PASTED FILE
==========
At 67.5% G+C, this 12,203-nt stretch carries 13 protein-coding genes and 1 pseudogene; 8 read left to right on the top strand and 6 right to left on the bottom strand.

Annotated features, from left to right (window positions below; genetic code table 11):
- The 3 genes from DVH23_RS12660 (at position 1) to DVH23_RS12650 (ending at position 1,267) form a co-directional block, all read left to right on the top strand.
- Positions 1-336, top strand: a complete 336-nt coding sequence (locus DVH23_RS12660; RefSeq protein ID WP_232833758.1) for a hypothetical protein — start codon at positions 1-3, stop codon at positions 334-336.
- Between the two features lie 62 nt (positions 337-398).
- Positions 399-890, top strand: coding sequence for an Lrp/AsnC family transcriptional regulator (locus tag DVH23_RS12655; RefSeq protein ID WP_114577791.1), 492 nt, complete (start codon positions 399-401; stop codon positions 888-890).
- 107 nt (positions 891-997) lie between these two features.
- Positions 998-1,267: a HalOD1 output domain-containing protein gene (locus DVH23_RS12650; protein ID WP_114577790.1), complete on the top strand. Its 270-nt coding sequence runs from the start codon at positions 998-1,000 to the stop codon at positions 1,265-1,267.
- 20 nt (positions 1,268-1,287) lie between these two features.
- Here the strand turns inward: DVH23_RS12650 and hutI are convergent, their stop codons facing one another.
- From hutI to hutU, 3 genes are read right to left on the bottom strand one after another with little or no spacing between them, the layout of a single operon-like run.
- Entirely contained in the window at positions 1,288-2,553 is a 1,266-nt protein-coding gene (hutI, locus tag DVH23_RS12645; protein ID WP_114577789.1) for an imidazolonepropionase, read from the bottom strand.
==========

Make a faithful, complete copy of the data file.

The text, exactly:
At 67.5% G+C, this 12,203-nt stretch carries 13 protein-coding genes and 1 pseudogene; 8 read left to right on the top strand and 6 right to left on the bottom strand.

Annotated features, from left to right (window positions below; genetic code table 11):
- The 3 genes from DVH23_RS12660 (at position 1) to DVH23_RS12650 (ending at position 1,267) form a co-directional block, all read left to right on the top strand.
- Positions 1-336, top strand: a complete 336-nt coding sequence (locus DVH23_RS12660; RefSeq protein ID WP_232833758.1) for a hypothetical protein — start codon at positions 1-3, stop codon at positions 334-336.
- Between the two features lie 62 nt (positions 337-398).
- Positions 399-890, top strand: coding sequence for an Lrp/AsnC family transcriptional regulator (locus tag DVH23_RS12655; RefSeq protein ID WP_114577791.1), 492 nt, complete (start codon positions 399-401; stop codon positions 888-890).
- 107 nt (positions 891-997) lie between these two features.
- Positions 998-1,267: a HalOD1 output domain-containing protein gene (locus DVH23_RS12650; protein ID WP_114577790.1), complete on the top strand. Its 270-nt coding sequence runs from the start codon at positions 998-1,000 to the stop codon at positions 1,265-1,267.
- 20 nt (positions 1,268-1,287) lie between these two features.
- Here the strand turns inward: DVH23_RS12650 and hutI are convergent, their stop codons facing one another.
- From hutI to hutU, 3 genes are read right to left on the bottom strand one after another with little or no spacing between them, the layout of a single operon-like run.
- Entirely contained in the window at positions 1,288-2,553 is a 1,266-nt protein-coding gene (hutI, locus tag DVH23_RS12645; protein ID WP_114577789.1) for an imidazolonepropionase, read from the bottom strand.